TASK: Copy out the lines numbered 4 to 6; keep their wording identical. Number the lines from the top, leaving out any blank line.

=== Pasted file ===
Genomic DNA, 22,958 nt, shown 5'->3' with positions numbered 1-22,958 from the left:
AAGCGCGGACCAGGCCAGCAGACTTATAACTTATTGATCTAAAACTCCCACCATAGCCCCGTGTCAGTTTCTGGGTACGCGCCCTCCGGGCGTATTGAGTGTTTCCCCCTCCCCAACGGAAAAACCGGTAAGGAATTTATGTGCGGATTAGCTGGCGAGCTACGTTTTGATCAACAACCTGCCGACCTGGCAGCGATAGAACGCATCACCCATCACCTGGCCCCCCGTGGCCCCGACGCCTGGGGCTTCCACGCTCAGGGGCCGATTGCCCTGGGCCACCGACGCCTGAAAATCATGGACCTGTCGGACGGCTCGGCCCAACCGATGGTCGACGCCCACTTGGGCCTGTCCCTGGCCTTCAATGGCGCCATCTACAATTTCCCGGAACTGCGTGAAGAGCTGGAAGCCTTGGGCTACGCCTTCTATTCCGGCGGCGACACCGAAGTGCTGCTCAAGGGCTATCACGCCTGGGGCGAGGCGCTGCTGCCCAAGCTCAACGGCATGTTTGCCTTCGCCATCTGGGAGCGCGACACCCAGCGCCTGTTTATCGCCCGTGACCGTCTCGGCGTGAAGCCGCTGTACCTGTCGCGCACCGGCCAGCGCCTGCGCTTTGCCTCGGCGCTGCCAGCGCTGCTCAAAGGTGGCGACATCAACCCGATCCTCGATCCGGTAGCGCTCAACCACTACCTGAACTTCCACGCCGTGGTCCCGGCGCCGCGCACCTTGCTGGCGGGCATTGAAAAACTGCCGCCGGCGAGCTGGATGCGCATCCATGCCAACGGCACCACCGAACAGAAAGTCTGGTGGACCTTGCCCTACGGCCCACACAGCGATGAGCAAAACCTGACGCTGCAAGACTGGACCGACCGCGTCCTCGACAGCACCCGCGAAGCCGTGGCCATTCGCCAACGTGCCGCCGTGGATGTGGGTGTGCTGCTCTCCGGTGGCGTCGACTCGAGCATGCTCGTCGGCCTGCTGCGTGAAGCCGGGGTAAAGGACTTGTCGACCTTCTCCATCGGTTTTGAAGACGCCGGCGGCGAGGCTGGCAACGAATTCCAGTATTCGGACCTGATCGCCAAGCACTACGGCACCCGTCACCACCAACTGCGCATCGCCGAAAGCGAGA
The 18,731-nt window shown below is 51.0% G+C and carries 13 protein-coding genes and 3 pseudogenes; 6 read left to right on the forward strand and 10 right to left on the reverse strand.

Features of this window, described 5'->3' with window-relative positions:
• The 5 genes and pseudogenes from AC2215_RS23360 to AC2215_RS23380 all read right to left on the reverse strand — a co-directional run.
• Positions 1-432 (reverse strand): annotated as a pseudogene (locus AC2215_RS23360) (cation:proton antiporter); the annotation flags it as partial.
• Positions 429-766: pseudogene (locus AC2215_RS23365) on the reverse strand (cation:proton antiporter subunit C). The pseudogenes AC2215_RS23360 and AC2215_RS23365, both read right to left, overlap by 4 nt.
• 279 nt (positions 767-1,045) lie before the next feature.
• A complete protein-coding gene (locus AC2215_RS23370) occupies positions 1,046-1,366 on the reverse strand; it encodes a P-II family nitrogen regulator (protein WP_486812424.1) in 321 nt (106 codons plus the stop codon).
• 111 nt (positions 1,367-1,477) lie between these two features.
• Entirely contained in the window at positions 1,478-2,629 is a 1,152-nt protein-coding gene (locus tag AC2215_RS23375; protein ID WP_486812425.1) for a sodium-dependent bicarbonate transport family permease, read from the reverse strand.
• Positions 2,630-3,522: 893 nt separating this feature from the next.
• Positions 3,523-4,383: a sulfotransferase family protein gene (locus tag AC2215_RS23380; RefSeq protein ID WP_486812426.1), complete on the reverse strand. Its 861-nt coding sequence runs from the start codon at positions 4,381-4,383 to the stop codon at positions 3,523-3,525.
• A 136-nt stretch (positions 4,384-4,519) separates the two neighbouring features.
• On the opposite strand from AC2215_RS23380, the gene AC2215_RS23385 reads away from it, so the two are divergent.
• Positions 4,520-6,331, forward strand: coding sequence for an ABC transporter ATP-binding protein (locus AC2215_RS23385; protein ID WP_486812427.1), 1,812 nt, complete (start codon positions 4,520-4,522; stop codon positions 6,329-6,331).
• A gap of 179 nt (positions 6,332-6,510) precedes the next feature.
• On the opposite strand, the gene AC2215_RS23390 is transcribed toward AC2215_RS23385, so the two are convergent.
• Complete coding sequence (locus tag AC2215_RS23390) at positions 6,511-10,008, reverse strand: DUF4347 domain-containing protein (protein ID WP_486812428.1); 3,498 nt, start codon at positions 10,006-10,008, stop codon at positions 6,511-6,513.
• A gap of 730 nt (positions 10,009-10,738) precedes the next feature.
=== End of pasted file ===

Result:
Features of this window, described 5'->3' with window-relative positions:
• The 5 genes and pseudogenes from AC2215_RS23360 to AC2215_RS23380 all read right to left on the reverse strand — a co-directional run.
• Positions 1-432 (reverse strand): annotated as a pseudogene (locus AC2215_RS23360) (cation:proton antiporter); the annotation flags it as partial.